Part One of “Listening to Pots Speak”
From the desk of Vonda Givens, Executive Director of the Stickley Museum at Craftsman Farms…
In the fall the museum’s annual Craftsman Gala, on Saturday, October 13, at the Mountain Lakes Club in Mountain Lakes, NJ (visit StickleyMuseum.org for tickets and information) will pay tribute to Robert A. Ellison Jr. In preparation for this evening, I asked Bob for an interview and sent him written questions, encouraging him to answer the ones that interested him most. Instead of doing that, he wrote an essay. I had read Bob’s interview with The New York Times and to avoid insulting him, I purposely avoided asking questions that he had clearly answered many times. In his essay to follow, Bob graciously answered the questions I did ask and those I was afraid to ask. The essay demonstrates Bob’s affable generosity and his enduring desire to share his knowledge of art pottery.
Listening to Pots Speak
By Robert A. Ellison Jr.
I moved to New York City in 1962 after living my first thirty years in Texas. My move was to escape the family business (retail furniture) and to try to make a career in art as a painter. In college I was a mediocre student but in trying to find myself I came away with a degree in philosophy. By 1964, I had established a painting studio in a loft at Grand and Allen Streets in the Lower East Side of Manhattan.
As a break from my studio routine, I would prowl flea markets and shops seeking out ceramic objects. I have been often asked, why ceramics? My answer is that I don’t know. I didn’t have any training in painting or in ceramic history, so I was figuring things out as I went along. In the mid-1960s there weren’t many books on ceramics, so I would buy pieces to see what had been made. I hoped details would come later to fill in the blanks (they did). At first, I liked to accumulate many pieces, and I liked to buy cheaply, but as the years passed, I began to pay more for more interesting works since I was becoming more aware of what was interesting.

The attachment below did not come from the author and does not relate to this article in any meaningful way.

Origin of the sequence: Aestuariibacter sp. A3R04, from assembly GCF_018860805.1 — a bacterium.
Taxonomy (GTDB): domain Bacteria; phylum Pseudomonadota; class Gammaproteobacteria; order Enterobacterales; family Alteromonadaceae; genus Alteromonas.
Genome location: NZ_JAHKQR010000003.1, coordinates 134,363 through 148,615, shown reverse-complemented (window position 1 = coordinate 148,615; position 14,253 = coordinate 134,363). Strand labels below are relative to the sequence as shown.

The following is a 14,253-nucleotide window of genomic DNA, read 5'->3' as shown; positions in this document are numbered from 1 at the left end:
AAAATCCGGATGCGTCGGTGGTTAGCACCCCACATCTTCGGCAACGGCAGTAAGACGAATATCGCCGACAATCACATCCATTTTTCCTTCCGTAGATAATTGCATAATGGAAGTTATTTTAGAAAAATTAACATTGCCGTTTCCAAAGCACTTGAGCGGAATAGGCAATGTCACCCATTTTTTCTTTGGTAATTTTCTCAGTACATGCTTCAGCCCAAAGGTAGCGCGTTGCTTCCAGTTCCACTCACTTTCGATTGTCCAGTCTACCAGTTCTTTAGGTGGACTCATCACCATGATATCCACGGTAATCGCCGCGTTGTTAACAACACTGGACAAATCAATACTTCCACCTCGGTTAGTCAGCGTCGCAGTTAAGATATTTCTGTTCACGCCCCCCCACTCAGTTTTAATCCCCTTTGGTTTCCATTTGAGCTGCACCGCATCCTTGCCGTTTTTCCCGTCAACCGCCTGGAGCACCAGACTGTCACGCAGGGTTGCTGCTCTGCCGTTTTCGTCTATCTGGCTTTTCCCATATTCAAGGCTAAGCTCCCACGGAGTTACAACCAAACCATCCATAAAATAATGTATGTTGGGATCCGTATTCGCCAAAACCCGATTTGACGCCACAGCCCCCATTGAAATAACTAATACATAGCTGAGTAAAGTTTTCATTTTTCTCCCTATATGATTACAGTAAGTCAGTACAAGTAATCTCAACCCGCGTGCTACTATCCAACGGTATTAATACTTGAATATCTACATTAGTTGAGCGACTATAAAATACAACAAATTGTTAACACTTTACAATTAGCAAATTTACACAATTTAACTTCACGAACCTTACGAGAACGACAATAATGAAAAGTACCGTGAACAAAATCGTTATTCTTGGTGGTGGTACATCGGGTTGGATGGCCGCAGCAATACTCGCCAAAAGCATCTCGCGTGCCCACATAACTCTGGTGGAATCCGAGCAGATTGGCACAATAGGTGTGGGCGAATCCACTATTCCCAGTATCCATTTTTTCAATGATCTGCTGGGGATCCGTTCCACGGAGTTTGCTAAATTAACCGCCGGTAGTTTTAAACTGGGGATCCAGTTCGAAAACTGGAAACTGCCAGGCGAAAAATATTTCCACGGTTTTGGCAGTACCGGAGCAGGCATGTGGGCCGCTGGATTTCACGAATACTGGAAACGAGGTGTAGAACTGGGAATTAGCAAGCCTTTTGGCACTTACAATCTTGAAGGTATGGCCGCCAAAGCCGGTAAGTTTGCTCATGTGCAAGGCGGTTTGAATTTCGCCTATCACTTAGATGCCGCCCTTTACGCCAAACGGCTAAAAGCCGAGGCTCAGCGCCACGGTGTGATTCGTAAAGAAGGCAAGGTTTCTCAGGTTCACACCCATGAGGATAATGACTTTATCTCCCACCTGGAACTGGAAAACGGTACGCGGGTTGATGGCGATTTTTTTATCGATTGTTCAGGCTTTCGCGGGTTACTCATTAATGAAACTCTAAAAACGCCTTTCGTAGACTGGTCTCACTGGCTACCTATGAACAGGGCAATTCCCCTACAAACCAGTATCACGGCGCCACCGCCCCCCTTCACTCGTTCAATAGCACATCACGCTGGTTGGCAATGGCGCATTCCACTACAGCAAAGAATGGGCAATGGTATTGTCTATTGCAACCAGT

Early on, I began as a collector of Dedham Pottery dinnerware, yes, the ones with rabbit borders, but what made it interesting was all the other flora and fauna that was also used for decorations on the borders. After a few years, I graduated to the vases of Dedham’s Hugh C. Robertson (HCR) with their thick and complex Volcanic glazes. I think that was my introduction to Arts and Crafts pottery, sometime in the mid- 1960s. At that moment, I was not aware of Arts and Crafts and what it meant. Then, my friend Paul Evans introduced me to Chelsea Keramic Art Works (CKAW) which was the Robertson’s family forerunner to Dedham Pottery. It was one of the earliest art potteries in the United States and created a vast array of works. In 1884-89, HCR was caught up in trying to discover how to make the lost copper red glaze from the Ming Dynasty in China. Ernest Chaplet in France and Seeger in Germany were also on the same hunt. I was totally taken in by the stories of their quests and formed a collection of vases with copper red glazes from all three makers.
In the late 1960s, I encountered a Fulper Pottery lamp with leaded glass inserts and bought it, thinking that for, my taste, it was more interesting than Tiffany lamps. Other lamps and Fulper vases followed. I became enamored with Charles Volkmar’s landscape plaques painted with the barbotine process that gave the plaques a resemblance to oil paintings.
We will feature part two of Robert Ellison’s essay “Listening to Pots Speak” in next week’s articles, which will also feature the final update for the Gala, including what items will be up for bid and for more information on guest of honor Ellison.
In the meantime, to find out information about tickets for the Craftsman Gala, please visit the Craftsman Gala page on the Stickley Museum at Craftsman Farms website.